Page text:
My first Python program -- a lexer

John Machin sjmachin at lexicon.net
Sat Nov 8 23:53:57 CET 2008


On Nov 9, 7:55 am, Thomas Mlynarczyk <tho... at mlynarczyk-webdesign.de>
wrote:
> Hello,
>
> I started to write a lexer in Python -- my first attempt to do something
> useful with Python (rather than trying out snippets from tutorials). It
> is not complete yet, but I would like some feedback -- I'm a Python
> newbie and it seems that, with Python, there is always a simpler and
> better way to do it than you think.
>
> ### Begin ###
>
> import re
>
> class Lexer(object):

So far, so good.

>      def __init__( self, source, tokens ):

Be consistent with your punctuation style. I'd suggest *not* having a
space after ( and before ), as in the previous line. Read
http://www.python.org/dev/peps/pep-0008/

>          self.source = re.sub( r"\r?\n|\r\n", "\n", source )

Firstly, would you not expect to be getting your text from a text file
(perhaps even one opened with the universal newlines option) i.e. by
the time it's arrived here, source has already had \r\n changed to \n?

Secondly, that's equivalent to
   re.sub(r"\n|\r\n|\r\n", "\n", source)
What's wrong with
   re.sub(r"\r\n", "\n", source)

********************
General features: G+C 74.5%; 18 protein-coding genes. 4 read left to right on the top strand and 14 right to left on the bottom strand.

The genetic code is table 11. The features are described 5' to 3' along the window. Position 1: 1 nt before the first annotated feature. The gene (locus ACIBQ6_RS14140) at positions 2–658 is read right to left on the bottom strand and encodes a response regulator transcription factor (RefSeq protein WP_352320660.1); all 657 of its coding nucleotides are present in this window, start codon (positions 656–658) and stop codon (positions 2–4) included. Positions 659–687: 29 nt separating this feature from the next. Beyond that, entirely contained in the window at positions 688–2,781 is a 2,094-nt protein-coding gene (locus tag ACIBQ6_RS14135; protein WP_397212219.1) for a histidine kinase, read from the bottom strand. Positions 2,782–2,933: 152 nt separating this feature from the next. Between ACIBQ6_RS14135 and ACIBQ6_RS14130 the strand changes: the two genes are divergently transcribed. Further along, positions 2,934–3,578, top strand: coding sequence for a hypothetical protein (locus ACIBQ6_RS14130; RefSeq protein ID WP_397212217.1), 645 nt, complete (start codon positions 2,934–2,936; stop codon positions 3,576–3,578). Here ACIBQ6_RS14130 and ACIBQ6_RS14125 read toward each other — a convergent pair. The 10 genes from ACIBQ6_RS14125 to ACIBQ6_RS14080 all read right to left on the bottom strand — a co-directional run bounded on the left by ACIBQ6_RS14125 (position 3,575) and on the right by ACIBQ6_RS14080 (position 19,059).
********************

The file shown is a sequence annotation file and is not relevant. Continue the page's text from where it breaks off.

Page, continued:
?

Thirdly, if source does contain \r\n and there is an error, the
reported value of offset will be incorrect. Consider retaining the
offset of the last newline seen, so that your error reporting can
include the line number and (include or use) the column position in
the line.

>          self.tokens = tokens
>          self.offset = 0
>          self.result = []
>          self.line   = 1
>          self._compile()
>          self._tokenize()
>
>      def _compile( self ):
>          for name, regex in self.tokens.iteritems():
>              self.tokens[name] = re.compile( regex, re.M )
>
>      def _tokenize( self ):

Unless you have other plans for it, offset could be local to this
method.

>          while self.offset < len( self.source ):

You may like to avoid getting len(self.source) for each token.

>              for name, regex in self.tokens.iteritems():

dict.iter<anything>() will return its results in essentially random
order. It doesn't matter with your example, but you will rapidly come
across real-world cases where the order matters. One such case is
distinguishing between real constants (1.23, .123, 123.) and integer
constants (123).

>                  match = regex.match( self.source, self.offset )
>                  if not match: continue
>                  self.offset += len( match.group(0) )
>                  self.result.append( ( name, match, self.line ) )
>                  self.line += match.group(0).count( "\n" )
>                  break
>              else:
>                  raise Exception(
>                      'Syntax error in source at offset %s' %
>                      str( self.offset ) )

Using str() here and below is redundant ... "%s" % obj is documented
to produce str(obj).

>
>      def __str__( self ):
>          return "\n".join(
>              [ "[L:%s]\t[O:%s]\t[%s]\t'%s'" %

For avoidance of ambiguity, you may like to change that '%s' to %r

>                ( str( line ), str( match.pos ), name, match.group(0) )
>                for name, match, line in self.result ] )
>
HTH,
John



More information about the Python-list mailing list